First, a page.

US ‘mother of all bombs’ kills 36 Isis militants in Afghanistan

Strike comes as US president Donald Trump sends delegation to Kabul

Thursday's military strike by the United States in Afghanistan killed 36 Islamic State fighters, the Afghan defence ministry has said, as America's top military commander in the region defended the intervention by the United States.

US forces dropped a massive GBU-43 bomb in the eastern part of the country on Thursday, the first use by the United States of the largest non-nuclear bomb in its arsenal.

Gen John Nicholson, the top US military commander in the country, said on Friday that the "weapon achieved its intended purpose", stressing that the decision to deploy the 21,600-pound concussion bomb was tactical.

“This was the first time that we encountered an extensive obstacle to our progress. It was the right time to use it tactically against the right target on the battlefield” he said, adding that the strike demonstrated the commitment of Afghan forces, Afghan government and US partners to defeat the Islamic State terror group also known as Isis.


While the president of Afghanistan, Ashraf Ghani, echoed Gen Nicholson's comments, stating that the bomb was part of the clampdown on Islamic State, the country's former president, Hamid Karzai, berated the United States.


“This is not the war on terror but the inhuman and most brutal misuse of our country as testing ground for new and dangerous weapons,” he wrote on Twitter. “It is upon us, Afghans, to stop the #USA.”

The MOAB weapon – dubbed the "mother of all bombs" though it actually stands for "massive ordnance air blast – targeted a network of caves and tunnels used by Islamic State in the mountainous eastern province of Nangarhar near the border with Pakistan. No civilian casualites were reported.

The move came as US president Donald Trump prepares to send his top national security official to Afghanistan next week. Lieut Gen HR McMaster will travel to the region to assess conditions in the war-torn country, where approximately 8,600 US troops are deployed as part of a 13,300-strong Nato contingent.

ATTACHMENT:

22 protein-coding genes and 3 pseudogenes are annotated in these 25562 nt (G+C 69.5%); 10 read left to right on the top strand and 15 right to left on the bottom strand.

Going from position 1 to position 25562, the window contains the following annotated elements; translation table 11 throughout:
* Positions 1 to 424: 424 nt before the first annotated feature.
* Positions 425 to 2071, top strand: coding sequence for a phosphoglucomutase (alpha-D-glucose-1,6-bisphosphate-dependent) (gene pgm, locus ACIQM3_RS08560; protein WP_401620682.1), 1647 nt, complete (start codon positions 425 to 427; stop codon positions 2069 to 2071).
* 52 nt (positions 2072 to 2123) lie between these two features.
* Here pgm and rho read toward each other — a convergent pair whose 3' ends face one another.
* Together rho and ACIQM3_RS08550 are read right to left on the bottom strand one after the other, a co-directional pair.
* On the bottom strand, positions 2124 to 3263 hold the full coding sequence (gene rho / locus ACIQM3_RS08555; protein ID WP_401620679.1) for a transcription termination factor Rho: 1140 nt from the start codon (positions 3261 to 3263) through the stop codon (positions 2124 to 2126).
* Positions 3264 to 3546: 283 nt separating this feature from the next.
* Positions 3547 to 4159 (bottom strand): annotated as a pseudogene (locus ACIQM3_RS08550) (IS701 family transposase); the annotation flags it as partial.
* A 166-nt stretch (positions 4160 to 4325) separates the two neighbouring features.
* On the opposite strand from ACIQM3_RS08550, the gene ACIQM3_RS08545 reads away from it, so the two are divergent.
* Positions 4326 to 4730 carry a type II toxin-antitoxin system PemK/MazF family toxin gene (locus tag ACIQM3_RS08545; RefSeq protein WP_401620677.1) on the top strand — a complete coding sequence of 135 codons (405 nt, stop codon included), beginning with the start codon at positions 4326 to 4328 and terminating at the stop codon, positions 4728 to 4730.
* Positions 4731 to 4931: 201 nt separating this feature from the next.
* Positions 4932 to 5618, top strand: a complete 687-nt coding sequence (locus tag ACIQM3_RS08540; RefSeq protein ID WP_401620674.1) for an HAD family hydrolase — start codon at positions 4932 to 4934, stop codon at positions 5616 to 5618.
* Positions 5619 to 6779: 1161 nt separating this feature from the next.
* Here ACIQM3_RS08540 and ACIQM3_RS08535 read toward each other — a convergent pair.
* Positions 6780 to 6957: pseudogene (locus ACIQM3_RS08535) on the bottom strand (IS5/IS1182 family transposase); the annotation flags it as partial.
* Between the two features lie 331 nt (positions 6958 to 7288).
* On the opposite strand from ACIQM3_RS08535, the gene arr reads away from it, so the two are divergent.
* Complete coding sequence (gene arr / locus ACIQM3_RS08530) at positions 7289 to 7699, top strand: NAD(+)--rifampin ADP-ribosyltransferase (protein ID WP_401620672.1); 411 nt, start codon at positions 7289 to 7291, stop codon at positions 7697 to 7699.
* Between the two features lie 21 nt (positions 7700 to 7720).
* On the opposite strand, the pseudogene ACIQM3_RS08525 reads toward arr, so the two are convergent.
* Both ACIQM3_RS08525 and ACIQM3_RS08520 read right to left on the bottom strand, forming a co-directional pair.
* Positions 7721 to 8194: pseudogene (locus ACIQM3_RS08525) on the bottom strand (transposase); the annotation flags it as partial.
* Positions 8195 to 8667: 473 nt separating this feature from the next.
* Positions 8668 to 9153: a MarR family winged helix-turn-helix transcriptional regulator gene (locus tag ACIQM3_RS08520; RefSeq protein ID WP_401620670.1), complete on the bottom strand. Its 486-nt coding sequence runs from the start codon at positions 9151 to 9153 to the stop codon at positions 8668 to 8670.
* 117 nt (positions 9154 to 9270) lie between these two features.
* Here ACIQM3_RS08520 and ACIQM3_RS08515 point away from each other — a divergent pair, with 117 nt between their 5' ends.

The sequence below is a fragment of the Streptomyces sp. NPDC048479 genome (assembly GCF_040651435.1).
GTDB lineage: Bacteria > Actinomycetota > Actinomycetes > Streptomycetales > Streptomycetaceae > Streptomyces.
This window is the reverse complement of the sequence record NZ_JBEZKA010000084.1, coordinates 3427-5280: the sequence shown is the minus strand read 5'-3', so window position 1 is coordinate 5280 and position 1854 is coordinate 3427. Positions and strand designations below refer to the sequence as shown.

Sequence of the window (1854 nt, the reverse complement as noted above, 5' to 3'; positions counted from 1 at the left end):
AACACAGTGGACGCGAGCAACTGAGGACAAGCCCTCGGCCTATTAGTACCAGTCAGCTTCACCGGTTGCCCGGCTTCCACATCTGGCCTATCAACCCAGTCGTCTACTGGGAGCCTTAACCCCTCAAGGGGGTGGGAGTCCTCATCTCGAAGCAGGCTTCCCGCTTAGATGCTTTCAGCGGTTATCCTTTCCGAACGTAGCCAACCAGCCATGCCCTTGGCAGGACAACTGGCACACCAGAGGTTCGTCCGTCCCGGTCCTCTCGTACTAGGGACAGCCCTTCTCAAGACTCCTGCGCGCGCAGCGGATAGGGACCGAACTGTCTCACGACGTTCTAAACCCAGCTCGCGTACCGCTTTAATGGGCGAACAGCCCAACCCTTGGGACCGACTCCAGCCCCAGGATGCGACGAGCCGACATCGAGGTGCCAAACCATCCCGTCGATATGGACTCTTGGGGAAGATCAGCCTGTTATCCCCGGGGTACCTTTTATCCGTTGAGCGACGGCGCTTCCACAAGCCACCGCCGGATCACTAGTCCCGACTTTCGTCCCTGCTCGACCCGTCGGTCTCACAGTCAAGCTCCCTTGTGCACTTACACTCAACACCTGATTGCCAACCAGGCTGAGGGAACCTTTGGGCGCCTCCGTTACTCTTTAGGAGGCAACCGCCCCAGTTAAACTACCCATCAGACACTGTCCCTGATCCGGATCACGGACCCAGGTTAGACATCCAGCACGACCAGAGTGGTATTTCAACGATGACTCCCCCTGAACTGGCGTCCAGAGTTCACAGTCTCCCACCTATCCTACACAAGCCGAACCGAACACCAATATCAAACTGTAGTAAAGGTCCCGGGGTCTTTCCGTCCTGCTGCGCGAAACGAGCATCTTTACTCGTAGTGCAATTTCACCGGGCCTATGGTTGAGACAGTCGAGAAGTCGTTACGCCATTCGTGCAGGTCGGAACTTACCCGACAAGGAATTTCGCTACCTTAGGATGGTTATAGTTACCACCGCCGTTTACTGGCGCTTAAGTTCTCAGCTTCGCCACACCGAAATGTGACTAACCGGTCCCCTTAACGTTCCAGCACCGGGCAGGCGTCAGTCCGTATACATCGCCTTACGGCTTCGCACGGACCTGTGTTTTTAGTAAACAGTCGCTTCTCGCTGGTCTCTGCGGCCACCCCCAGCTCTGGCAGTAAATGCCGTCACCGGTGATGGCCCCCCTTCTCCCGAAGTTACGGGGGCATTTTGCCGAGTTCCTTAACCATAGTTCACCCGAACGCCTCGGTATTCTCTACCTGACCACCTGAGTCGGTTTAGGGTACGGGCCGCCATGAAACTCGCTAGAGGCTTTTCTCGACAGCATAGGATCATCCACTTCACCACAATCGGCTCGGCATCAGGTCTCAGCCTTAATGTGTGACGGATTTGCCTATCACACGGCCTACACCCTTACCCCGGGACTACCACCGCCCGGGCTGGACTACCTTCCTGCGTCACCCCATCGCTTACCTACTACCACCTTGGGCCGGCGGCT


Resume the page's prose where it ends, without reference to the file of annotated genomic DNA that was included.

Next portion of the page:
The visit will mark the first trip by a senior Trump administration official to the country since Donald Trump assumed office. His adviser and son-in-law, Jared Kushner, visited Iraq earlier this month.

Nato's involvement in Afghanistan was one of the main areas of discussion between Mr Trump and Nato secretary general Jens Stoltenberg on Wednesday at a meeting in the White House.


In February, Gen Nicholson told the Senate armed services committee in Congress that the US had reached a “stalemate” in Afghanistan, warning that it would need thousands more troops to effectively train Afghan soldiers, prompting speculation that Mr Trump may consider sending more troops to the region.

Meanwhile, at the end of a dramatic week for US foreign policy, officials in Washington awaited signs of activity in North Korea as the country prepared to mark the birthday of the its founder Kim Il Sung on Saturday. The anniversary has prompted expectations that Pyongyang may launch a sixth nuclear missile test this weekend.

US vice president Mike Pence arrives in South Korea on Sunday for the start of a 10-day tour of Asia, which will include visits to Japan and Indonesia.

Mr Trump told reporters in Washington on Thursday that “North Korea is a problem”, that will be “taken care of.”

North Korea's vice foreign minister Han Song Ryo said in an interview with the Associated Press on Friday that Mr Trump's policy toward his country is more "vicious and aggressive" than previous administrations.

“We certainly will not keep our arms crossed in the face of a US pre-emptive strike,” he said, warning: “we will go to war if they choose.”

Suzanne Lynch

Suzanne Lynch

Suzanne Lynch, a former Irish Times journalist, was Washington correspondent and, before that, Europe correspondent